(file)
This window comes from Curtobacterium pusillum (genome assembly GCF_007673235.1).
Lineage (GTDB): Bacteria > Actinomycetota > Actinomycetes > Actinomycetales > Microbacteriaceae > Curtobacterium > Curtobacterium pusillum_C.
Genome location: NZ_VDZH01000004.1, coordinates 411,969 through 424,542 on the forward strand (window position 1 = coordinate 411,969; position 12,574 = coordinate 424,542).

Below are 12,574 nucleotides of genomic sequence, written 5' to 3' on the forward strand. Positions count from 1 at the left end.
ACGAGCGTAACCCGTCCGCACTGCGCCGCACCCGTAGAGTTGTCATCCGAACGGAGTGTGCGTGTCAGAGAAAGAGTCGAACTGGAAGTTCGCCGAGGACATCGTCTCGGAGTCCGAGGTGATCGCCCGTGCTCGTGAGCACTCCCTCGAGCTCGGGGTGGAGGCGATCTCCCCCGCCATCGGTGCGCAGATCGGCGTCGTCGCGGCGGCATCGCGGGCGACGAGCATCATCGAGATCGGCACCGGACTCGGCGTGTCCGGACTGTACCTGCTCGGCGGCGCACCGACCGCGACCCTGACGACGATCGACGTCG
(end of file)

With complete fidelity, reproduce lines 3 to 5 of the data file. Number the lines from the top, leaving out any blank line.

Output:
Genome location: NZ_VDZH01000004.1, coordinates 411,969 through 424,542 on the forward strand (window position 1 = coordinate 411,969; position 12,574 = coordinate 424,542).

Below are 12,574 nucleotides of genomic sequence, written 5' to 3' on the forward strand. Positions count from 1 at the left end.
ACGAGCGTAACCCGTCCGCACTGCGCCGCACCCGTAGAGTTGTCATCCGAACGGAGTGTGCGTGTCAGAGAAAGAGTCGAACTGGAAGTTCGCCGAGGACATCGTCTCGGAGTCCGAGGTGATCGCCCGTGCTCGTGAGCACTCCCTCGAGCTCGGGGTGGAGGCGATCTCCCCCGCCATCGGTGCGCAGATCGGCGTCGTCGCGGCGGCATCGCGGGCGACGAGCATCATCGAGATCGGCACCGGACTCGGCGTGTCCGGACTGTACCTGCTCGGCGGCGCACCGACCGCGACCCTGACGACGATCGACGTCG